Firefighters praised for efforts in floods
PUBLISHED: 11:17 03 March 2014 | UPDATED: 11:18 03 March 2014
The Norfolk firefighters who came to the rescue of flood victims across the country have been praised by another service’s top brass.
More than 40 firefighters from Carrow, Sprowston, Earlham, Great Yarmouth, King’s Lynn and Thetford answered the call for help after January’s flooding in the Thames Valley and west country.
Their efforts were recognised in a letter this week from David Etheridge, chief of Oxfordshire Fire and Rescue Service, to Nigel Williams, chief fire officer for Norfolk.
Crews pumped out water, saved stranded residents, delivered resources and personnel and supported the battle for hearts and minds as extreme weather battered the south of the country.
Norfolk Fire and Rescue Service also provided essential tactical and strategic support during the crisis, with experts in flood rescue being drafted in to help battle rising water levels.
At the heart of the action was Tony White, one of 16 national-level tactical advisers with expertise in the use of High Volume Pumps (HVPs) who works in Norfolk as a Development Officer.
The 39-year-old, from Thetford, said he was “extremely proud” of the work done by our crews in Berkshire, Kent, Surrey, Somerset and Devon.
Mr White saw first hand the conditions faced by the crews, including one incident which saw him help to rescue six people, including three children, who were stranded in a car in the middle of a flooded road in Kidlington, Oxfordshire.
Concerned that the rising water would sweep the car away, Mr White and another fire officer moved the passengers to safety and called police for support. The officers continued their journey, but just a few miles down the road, a building collapsed and had to be cleared by a farmer before they could carry on.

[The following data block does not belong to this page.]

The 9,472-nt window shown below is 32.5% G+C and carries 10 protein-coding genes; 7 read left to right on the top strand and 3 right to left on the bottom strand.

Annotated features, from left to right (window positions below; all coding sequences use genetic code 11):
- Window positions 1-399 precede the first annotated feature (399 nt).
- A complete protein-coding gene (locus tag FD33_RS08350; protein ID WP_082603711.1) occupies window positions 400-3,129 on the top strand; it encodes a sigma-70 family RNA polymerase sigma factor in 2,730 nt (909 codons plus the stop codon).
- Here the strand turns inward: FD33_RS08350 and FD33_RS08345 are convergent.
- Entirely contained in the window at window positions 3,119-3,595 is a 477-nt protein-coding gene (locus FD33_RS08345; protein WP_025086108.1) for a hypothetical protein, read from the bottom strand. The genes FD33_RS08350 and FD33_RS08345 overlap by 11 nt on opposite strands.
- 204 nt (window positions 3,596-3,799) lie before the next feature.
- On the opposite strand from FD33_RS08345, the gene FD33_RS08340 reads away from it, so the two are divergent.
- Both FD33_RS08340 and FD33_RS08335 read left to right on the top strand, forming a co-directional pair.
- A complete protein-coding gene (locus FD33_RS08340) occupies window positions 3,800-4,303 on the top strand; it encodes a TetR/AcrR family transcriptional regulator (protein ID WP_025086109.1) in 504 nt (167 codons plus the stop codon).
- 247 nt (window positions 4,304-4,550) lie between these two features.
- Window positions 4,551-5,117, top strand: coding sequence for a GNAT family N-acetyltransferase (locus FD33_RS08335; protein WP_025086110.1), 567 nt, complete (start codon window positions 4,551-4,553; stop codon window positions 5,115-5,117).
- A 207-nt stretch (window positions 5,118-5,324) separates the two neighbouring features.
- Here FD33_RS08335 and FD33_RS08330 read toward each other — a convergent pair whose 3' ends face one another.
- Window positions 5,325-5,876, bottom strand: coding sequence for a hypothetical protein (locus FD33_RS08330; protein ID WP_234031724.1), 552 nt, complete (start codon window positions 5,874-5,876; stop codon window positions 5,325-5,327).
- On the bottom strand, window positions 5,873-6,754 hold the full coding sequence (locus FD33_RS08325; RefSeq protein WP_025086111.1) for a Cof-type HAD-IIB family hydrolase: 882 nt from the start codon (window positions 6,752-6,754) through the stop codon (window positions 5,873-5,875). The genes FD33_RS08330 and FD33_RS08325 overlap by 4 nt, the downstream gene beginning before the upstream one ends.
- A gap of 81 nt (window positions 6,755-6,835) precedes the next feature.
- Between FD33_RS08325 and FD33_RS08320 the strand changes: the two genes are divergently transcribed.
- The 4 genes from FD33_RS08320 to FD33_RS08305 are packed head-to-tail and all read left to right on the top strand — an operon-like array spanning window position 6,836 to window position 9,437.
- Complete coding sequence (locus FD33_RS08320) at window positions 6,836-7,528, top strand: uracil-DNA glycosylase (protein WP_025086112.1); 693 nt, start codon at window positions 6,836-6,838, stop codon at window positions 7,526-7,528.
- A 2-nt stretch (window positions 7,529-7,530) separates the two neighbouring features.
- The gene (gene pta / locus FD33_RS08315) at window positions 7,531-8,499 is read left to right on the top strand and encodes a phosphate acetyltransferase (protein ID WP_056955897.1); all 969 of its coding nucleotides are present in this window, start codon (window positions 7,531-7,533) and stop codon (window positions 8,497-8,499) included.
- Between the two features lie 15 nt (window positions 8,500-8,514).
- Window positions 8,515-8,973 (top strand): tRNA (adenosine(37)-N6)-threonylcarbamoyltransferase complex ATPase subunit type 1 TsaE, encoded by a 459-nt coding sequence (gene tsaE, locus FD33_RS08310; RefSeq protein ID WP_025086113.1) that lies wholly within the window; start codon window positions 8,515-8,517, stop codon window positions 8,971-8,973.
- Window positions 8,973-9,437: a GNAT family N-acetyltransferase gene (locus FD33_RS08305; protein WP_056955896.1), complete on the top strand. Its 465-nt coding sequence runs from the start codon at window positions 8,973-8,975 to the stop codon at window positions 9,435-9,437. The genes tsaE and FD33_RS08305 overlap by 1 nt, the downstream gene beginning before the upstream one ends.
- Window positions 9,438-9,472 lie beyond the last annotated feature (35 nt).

He said the conditions made the simplest of tasks difficult.
“We would be trying to assess jobs and there were 80mph winds whipping around us. It was so intense and we were being blown all over the place.
“When the building came down, huge metal sheets span off the roof and into a field. If anyone had been in the way, it would have cut them in two,” he said.
The crews’ fight to save homes in the villages of East and West Ilsley from the overflowing River Pang epitomised the challenges faced, according to Mr White.
“Water was flowing from the river straight into West Ilsley and there were about 12 or 14 homes at real risk of flooding. We could pump the water out but the problem was that it had to go somewhere else, which was East Ilsley.The first thing was talking to all the agencies involved - the police, Environment Agency, army, highways all had to agree on a plan.
“In the end we worked out a solution that pleased everyone and saved both villages - it was a fantastic achievement,” he said.
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